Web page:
Who Pays for COVID-19 Testing?

Allen Smith, J.D. By Allen Smith, J.D. September 24, 2020
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a man getting his nose swabbed in a COVID 19 test

​When do health plans or employers have to pay for COVID-19 testing? The answer depends on who orders the test.

Health plans are required to cover most COVID-19 testing without cost-sharing—such as deductibles, co-pays and co-insurance—when testing is ordered by a medical provider for diagnostic purposes.

The provider must make an individual clinical assessment that the test is medically appropriate in accordance with accepted standards of medical practice, said Katrina McCann, an attorney with Proskauer in New York City. The provider, following U.S. Centers for Disease Control and Prevention (CDC) guidelines, may make this type of assessment for symptomatic individuals or for asymptomatic individuals with known or suspected exposure to the virus.

Employers and employees may disagree about whether tests are medically necessary, she said.

"Federal law does not require health plans to cover tests if the reason for testing is not an individualized diagnosis or treatment," she added. For example, return-to-work screenings would not have to be paid by an employee's health plan.

Any Separate Obligation by the Employer?

"Whether the employer separately has an obligation to pay for all or some portion of the cost of the test will turn on state or local law," said Christine Keller, an attorney with Groom Law Group in Washington, D.C. "In the absence of a specific rule pertaining to COVID-19 testing, the employer's practices regarding payment for mandatory drug tests may be a useful guide."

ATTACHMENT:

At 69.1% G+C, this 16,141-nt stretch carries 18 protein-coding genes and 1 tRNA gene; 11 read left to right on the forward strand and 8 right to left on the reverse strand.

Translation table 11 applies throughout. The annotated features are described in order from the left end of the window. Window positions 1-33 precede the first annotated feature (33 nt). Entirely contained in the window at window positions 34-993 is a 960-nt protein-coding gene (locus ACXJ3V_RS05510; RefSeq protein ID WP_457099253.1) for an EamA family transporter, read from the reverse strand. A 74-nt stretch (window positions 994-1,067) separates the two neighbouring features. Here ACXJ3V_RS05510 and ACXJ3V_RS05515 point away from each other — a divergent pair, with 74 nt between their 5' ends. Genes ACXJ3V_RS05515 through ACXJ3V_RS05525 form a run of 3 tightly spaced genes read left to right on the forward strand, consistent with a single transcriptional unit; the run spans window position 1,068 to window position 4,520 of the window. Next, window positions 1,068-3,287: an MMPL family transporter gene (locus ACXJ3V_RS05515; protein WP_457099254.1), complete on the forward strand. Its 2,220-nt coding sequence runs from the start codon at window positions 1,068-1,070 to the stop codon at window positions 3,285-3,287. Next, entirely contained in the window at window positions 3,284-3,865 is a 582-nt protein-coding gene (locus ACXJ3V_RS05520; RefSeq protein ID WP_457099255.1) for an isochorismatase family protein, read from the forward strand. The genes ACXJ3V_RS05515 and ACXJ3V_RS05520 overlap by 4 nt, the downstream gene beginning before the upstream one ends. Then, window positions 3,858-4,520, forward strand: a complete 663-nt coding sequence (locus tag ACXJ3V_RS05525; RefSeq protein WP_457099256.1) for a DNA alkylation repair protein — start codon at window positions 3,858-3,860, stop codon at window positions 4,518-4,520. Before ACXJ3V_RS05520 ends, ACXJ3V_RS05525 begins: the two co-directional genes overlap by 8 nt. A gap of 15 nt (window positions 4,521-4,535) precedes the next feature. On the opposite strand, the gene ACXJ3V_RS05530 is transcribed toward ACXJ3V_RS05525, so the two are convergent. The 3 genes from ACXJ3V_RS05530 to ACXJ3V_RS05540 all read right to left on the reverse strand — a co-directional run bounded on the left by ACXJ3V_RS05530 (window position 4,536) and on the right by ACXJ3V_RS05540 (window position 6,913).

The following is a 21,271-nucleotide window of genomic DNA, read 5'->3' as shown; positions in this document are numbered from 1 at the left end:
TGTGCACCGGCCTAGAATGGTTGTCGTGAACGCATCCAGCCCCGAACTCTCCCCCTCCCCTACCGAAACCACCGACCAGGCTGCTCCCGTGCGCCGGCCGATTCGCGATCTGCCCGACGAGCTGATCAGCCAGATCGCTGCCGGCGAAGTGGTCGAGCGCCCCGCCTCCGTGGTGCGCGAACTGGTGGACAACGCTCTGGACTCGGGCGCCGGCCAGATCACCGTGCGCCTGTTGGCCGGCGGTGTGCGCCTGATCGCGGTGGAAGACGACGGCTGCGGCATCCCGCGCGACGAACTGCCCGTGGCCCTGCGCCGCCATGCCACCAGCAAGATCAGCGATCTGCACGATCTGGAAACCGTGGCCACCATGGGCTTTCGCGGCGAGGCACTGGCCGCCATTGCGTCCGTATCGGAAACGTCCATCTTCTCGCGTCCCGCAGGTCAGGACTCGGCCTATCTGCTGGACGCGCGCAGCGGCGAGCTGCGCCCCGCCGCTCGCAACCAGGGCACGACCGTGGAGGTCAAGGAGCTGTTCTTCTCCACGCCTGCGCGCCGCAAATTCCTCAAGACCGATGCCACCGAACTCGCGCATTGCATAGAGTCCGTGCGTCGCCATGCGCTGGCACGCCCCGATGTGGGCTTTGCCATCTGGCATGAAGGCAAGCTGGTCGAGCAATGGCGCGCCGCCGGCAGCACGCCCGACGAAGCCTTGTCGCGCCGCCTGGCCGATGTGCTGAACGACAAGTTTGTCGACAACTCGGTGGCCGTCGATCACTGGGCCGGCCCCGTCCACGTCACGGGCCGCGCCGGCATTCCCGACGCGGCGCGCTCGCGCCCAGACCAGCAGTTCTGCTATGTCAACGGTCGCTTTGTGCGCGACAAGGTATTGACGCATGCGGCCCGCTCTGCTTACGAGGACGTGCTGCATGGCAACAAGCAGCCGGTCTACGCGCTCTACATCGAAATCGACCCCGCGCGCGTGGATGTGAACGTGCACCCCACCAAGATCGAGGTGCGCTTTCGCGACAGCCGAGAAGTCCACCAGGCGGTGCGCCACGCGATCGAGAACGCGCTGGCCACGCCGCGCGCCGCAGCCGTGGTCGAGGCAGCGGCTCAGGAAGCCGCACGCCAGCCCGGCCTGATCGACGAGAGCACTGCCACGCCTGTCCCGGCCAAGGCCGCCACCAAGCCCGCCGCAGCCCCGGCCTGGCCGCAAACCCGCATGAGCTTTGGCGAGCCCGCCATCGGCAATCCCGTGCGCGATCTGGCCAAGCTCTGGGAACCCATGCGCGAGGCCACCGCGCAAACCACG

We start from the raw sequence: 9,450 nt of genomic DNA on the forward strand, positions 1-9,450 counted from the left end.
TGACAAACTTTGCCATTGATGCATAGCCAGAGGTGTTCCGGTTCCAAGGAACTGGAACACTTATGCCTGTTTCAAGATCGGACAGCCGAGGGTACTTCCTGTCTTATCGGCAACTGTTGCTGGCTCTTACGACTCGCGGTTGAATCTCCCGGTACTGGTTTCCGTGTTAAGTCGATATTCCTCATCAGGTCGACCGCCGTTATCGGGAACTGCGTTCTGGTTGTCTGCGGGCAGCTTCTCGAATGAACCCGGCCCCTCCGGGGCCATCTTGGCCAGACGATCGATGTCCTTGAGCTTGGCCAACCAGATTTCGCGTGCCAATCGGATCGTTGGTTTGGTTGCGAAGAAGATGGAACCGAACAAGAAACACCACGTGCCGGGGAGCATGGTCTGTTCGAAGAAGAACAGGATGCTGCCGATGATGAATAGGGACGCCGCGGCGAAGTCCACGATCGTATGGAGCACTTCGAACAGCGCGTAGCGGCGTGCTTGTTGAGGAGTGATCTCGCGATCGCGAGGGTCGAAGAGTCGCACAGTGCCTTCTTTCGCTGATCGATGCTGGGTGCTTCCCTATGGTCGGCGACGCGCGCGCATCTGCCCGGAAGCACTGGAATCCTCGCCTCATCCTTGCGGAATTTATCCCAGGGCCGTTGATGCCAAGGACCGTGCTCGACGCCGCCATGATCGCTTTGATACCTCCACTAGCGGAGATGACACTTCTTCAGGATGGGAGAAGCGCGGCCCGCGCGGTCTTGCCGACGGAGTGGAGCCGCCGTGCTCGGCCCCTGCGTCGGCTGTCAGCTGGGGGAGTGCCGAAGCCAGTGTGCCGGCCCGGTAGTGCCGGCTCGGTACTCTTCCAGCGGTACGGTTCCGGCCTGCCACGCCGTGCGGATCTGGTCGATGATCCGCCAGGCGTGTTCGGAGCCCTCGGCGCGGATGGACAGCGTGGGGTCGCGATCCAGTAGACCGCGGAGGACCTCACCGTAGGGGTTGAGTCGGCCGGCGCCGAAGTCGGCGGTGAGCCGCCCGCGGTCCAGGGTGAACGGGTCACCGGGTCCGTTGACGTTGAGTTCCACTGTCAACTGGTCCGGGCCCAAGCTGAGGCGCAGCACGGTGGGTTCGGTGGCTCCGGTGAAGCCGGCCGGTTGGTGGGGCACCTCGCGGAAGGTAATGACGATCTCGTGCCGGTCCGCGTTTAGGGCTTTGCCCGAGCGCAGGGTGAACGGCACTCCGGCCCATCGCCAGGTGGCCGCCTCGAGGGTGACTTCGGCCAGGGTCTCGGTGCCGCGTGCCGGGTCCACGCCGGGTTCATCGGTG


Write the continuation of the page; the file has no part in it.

Nonetheless, even if employees are not covered by an insurance plan, Americans with Disabilities Act (ADA) guidance that predates the pandemic suggests that employers may be obligated to pay the costs of administering mandated COVID-19 tests in certain circumstances, according to Kate Gold, an attorney with Proskauer in Los Angeles.

The Equal Employment Opportunity Commission's Enforcement Guidance on Disability-Related Inquiries and Medical Examinations of Employees Under the ADA states that if an employer requires an employee it reasonably believes will pose a "direct threat" to the health and safety of themselves or others to be examined by a health care professional of the employer's choice, then the employer must pay all costs associated with the visit.

In a pandemic, certain employees, such as those reporting to work in an area with a high rate of infection, may pose a direct threat. "Employers could therefore be required to pay for administering employer-mandated COVID-19 tests," she said.

In addition, certain states—like California—require reimbursement of necessary business-incurred expenses. "In states with such requirements, the cost of mandated COVID-19 tests, as well as reimbursement for mileage to and from the testing sites, could also be required," she added.

Moreover, travel time and test-taking time might also be compensable under the Fair Labor Standards Act, Gold added, and if such time is not compensable under federal law, it may be under state law.

Morale Considerations